Another reason against timing the market based on valuation levels is that P/E ratios often look extremely attractive during a bear market or a financial crisis, but during these periods the outlook for earnings becomes very cloudy. If earnings don’t recover then stocks weren’t cheap after all. Forecasting earnings is difficult in normal times and even harder in a crisis. In the end, the idea of simply selling when P/E ratios are high and buying when they are low turns out to not be so easy!
It is best to avoid the major market timing sin of drastically moving in and out of stocks. At APCM we recommend moderation. If you are going to sin, sin a little. The price you pay for deviating too far from your plan can be detrimental and permanent. To reduce exposure to higher P/E S&P 500 stocks we purchased a variation of the typical market cap weighted index which quantitatively screens for stocks with higher quality earnings. Nothing drastic, just a tweak that lowered exposure to higher valuation stocks and should add some incremental value over time.
There are always many reasons to worry and with so many headlines calling for much lower prices it can be difficult to stick with your investment plan and process. Instead of asking if you should sell everything the more important question to answer is exactly how much equities should you own given your circumstances and today’s valuations?
Can starting P/E ratios predict future stock market returns at all?
According to research conducted by Vanguard:
Valuation metrics such as P/E ratios, have had an inverse or mean-reverting relationship with future stock market returns, although it has only been meaningful at long horizons and even then, P/E ratios have “explained” only about 40% of the time variation in net-of-inflation returns.
Because valuation is only one of the many factors that influence market performance, it is important to account for all variables when making investment decisions. During the portfolio construction process it is necessary to develop realistic long term return expectations based on structural trends like debt, demographics, and valuation levels. Starting valuations do matter, but you also need to incorporate today’s modest global economic growth, low interest rates, modest inflation expectations, demographic headwinds, technological advancements and productivity potential.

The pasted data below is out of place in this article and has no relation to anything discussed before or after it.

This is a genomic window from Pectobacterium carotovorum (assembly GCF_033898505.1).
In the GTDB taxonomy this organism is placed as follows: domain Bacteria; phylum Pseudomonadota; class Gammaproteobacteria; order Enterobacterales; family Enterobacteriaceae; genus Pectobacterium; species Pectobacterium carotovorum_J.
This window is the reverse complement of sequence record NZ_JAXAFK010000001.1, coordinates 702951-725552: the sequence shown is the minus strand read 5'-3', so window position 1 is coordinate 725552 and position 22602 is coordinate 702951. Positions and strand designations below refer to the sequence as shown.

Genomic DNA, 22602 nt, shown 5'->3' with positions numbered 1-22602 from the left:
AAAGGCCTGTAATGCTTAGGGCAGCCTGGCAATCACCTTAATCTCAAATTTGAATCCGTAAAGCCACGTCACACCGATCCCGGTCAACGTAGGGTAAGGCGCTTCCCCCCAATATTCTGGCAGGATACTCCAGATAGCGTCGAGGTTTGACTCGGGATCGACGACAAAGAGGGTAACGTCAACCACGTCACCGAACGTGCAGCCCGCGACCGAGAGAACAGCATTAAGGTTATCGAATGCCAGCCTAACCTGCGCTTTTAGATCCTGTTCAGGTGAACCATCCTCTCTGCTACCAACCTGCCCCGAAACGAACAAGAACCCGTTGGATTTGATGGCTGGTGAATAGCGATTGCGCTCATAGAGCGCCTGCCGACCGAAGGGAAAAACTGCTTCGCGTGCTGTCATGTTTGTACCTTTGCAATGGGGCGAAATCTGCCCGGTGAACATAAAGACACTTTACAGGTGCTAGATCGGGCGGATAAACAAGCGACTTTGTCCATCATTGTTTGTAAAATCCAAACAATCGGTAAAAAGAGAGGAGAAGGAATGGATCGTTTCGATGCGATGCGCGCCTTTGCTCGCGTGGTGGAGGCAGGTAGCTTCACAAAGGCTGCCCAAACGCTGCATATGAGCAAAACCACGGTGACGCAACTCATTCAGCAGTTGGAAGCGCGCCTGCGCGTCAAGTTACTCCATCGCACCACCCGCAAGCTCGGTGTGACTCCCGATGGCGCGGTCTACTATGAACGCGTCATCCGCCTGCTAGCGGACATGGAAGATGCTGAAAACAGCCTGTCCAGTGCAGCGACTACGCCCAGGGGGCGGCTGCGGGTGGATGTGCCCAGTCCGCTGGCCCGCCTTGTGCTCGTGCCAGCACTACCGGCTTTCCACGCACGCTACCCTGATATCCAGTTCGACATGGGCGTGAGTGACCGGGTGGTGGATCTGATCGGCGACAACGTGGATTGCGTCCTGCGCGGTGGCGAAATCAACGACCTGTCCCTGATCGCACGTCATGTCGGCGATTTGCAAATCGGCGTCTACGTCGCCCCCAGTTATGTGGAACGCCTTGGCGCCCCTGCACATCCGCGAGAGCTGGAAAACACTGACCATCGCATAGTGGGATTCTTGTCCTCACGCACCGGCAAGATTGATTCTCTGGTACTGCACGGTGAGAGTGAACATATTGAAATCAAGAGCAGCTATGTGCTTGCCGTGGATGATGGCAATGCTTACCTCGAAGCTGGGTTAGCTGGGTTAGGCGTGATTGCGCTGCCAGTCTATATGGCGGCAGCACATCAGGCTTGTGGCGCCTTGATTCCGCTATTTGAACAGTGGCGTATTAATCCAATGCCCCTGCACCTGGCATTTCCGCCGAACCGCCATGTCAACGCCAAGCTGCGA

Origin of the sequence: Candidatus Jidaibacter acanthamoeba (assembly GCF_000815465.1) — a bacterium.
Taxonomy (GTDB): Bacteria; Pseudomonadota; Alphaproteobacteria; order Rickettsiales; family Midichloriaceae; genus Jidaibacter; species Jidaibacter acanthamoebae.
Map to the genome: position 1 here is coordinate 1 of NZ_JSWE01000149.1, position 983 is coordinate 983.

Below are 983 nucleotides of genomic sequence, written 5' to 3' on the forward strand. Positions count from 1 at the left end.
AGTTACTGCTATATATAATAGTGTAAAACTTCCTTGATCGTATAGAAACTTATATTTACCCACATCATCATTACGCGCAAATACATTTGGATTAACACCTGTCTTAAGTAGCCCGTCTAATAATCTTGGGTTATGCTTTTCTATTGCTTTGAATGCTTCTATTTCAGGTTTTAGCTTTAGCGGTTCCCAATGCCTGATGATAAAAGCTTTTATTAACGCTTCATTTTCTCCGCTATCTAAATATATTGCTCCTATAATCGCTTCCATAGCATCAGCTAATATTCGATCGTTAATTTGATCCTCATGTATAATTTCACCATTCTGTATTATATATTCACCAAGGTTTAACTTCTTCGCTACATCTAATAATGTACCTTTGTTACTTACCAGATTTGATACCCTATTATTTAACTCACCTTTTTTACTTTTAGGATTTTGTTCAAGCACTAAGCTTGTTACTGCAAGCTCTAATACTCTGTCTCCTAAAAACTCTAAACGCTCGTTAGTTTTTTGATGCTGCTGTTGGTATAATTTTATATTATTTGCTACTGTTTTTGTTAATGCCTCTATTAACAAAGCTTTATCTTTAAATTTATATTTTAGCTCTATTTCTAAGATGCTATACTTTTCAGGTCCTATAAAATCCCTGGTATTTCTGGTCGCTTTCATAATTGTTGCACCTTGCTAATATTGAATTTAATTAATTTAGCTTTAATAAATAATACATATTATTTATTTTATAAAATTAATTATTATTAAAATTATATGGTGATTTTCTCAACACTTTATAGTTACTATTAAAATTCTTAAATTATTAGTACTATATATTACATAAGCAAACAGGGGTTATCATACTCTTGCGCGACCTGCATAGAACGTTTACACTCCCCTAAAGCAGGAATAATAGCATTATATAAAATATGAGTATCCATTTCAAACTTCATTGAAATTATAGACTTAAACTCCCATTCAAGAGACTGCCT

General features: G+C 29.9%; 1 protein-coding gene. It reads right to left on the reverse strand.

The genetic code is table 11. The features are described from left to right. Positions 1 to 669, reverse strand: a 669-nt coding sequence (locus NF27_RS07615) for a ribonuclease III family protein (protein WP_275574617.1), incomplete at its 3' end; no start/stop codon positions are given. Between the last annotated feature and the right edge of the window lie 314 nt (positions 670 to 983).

Callan, the investment consulting firm for the Alaska Permanent Fund has long term equity return forecasts of around 7%. This is in line with the assumptions APCM utilizes for financial modeling in client accounts. Vanguard notes “that today’s low dividend and Treasury yields are in part, associated with lower expected inflation.” Thus, the likelihood of a balanced portfolio achieving real returns in excess of those since 2000 are higher despite lower nominal return expectations.
I know some readers are saying “I have a short time horizon” so thoroughly examining and quantifying risk exposure is particularly important. Your portfolio should be in line with your time horizon and maybe you will own little to no stocks at all. In the end, valuations do matter but a successful investment experience hinges upon the combination of multiple factors that determine how much stocks and bonds you should own. Volatility in the markets is inevitable, but don’t let emotions and headlines drive your decisions!
Brandy Niclai, CFA®
CIO Multi Asset Strategies